The epithelial cells keratinize, becoming like the outer layers of the skin, and lose their normal functions. Plaques of these cells desquamate and tend to plug the ducts of glands. In vitamin A deficiency the earliest symptoms are deficiency of tears, dryness of the eyes, and dryness of the mouth. The skin becomes dry and scaly, the germinal epithelium in the testes degenerates, and the animals become sterile.
Attention has repeatedly been called to the occurrence of large numbers of calculi in the kidneys and bladders of rats suffering from deficiency of vitamin A. Rats develop deposits of phosphates and oxalates in the urinary tract very rapidly, and almost invariably when fed diets deficient in this vitamin. When chickens are fed an A-deficient diet, there accumulate in the kidneys great numbers of crystals of urates, or salts of uric acid, so that the kidneys feel sandy between the fingers. There is also some evidence that gall stones are more likely to develop under conditions of vitamin A insufficiency than otherwise. Plaques of epithelial cells desquamate and form nuclei upon which cholesterol deposits.
One of the earliest observed effects of vitamin A deficiency was the appearance of an ophthalmia characterized by drying of the cornea followed by ulceration and perforation of the eyeball. This has been shown to be a secondary result of injury to the tear glands. The gland atrophies and loses its power to secrete tears; the eyeball thereupon becomes dry, and cornification of the cornea soon develops.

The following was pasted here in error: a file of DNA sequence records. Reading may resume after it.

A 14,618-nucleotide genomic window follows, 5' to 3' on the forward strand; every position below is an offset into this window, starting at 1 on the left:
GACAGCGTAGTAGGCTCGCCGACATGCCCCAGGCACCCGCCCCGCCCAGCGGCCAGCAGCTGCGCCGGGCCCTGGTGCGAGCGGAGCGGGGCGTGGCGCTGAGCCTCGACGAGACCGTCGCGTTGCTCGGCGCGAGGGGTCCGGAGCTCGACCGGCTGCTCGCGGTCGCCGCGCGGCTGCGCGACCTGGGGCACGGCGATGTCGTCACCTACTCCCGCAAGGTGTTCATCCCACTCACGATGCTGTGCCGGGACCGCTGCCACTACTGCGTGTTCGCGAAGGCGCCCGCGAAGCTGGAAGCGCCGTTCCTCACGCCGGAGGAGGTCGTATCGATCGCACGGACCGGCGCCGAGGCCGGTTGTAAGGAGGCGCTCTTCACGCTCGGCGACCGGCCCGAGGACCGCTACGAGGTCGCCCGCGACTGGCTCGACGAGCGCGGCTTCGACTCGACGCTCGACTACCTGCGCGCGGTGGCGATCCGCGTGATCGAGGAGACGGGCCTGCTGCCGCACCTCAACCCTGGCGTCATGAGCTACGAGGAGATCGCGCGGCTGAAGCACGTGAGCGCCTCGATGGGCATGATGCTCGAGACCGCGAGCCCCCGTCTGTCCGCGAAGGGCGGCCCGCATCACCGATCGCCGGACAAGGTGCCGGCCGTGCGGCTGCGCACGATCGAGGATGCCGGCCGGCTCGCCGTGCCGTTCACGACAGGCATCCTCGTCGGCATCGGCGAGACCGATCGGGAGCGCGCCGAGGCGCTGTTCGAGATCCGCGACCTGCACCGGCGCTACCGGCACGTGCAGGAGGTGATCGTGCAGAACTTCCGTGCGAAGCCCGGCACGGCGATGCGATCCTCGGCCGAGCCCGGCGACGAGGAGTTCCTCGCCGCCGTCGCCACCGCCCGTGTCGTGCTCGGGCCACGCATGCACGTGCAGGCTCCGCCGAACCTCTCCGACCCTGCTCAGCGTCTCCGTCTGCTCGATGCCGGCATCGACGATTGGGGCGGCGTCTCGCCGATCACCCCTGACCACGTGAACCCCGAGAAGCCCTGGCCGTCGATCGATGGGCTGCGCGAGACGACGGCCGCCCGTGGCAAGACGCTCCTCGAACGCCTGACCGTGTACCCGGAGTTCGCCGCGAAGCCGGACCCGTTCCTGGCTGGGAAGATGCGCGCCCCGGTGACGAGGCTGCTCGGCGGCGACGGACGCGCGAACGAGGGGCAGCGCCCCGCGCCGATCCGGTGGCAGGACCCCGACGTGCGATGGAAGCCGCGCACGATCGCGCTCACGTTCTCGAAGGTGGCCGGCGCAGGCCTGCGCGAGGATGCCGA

A number of papers have been published which refer to the incidence of a similar ophthalmia in human subjects subsisting upon diets of poor quality. There is much reason to believe that the occurrence of night blindness is sometimes attributable to chronic deficiency of vitamin A. In the intestinal tract there may be impaired absorption due to injury to the epithelial cells of the wall.
In rats, when the diet is impoverished in vitamin A, the vaginal mucosa forms cornified epithelial cells continuously. Under normal nutrition there is a similar cornification limited to a brief period during which there is growth, maturation, and rupture of Graafian follicles, after which it disappears; but in A-deficient rats the desquamation of cornified cells is continuous and obscures all ovarian cycles that may be present.